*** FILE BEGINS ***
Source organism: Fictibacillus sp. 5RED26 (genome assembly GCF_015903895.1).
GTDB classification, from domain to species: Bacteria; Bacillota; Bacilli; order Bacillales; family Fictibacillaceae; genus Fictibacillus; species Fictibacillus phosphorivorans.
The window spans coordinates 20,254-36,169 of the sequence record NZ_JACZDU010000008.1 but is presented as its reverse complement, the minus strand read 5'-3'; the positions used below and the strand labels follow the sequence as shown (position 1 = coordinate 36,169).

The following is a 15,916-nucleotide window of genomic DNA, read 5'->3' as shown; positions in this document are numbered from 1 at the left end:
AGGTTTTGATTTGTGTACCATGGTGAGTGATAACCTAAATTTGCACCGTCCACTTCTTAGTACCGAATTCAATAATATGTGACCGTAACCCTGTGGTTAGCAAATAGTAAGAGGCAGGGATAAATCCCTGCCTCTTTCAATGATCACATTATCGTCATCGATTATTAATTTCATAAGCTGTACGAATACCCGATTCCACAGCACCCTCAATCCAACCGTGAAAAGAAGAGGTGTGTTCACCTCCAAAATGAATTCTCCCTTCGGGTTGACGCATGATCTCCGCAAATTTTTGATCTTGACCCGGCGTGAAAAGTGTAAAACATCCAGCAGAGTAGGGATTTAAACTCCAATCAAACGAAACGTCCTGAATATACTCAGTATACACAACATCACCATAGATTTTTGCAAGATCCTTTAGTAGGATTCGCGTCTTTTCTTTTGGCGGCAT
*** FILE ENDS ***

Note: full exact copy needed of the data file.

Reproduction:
Source organism: Fictibacillus sp. 5RED26 (genome assembly GCF_015903895.1).
GTDB classification, from domain to species: Bacteria; Bacillota; Bacilli; order Bacillales; family Fictibacillaceae; genus Fictibacillus; species Fictibacillus phosphorivorans.
The window spans coordinates 20,254-36,169 of the sequence record NZ_JACZDU010000008.1 but is presented as its reverse complement, the minus strand read 5'-3'; the positions used below and the strand labels follow the sequence as shown (position 1 = coordinate 36,169).

The following is a 15,916-nucleotide window of genomic DNA, read 5'->3' as shown; positions in this document are numbered from 1 at the left end:
AGGTTTTGATTTGTGTACCATGGTGAGTGATAACCTAAATTTGCACCGTCCACTTCTTAGTACCGAATTCAATAATATGTGACCGTAACCCTGTGGTTAGCAAATAGTAAGAGGCAGGGATAAATCCCTGCCTCTTTCAATGATCACATTATCGTCATCGATTATTAATTTCATAAGCTGTACGAATACCCGATTCCACAGCACCCTCAATCCAACCGTGAAAAGAAGAGGTGTGTTCACCTCCAAAATGAATTCTCCCTTCGGGTTGACGCATGATCTCCGCAAATTTTTGATCTTGACCCGGCGTGAAAAGTGTAAAACATCCAGCAGAGTAGGGATTTAAACTCCAATCAAACGAAACGTCCTGAATATACTCAGTATACACAACATCACCATAGATTTTTGCAAGATCCTTTAGTAGGATTCGCGTCTTTTCTTTTGGCGGCAT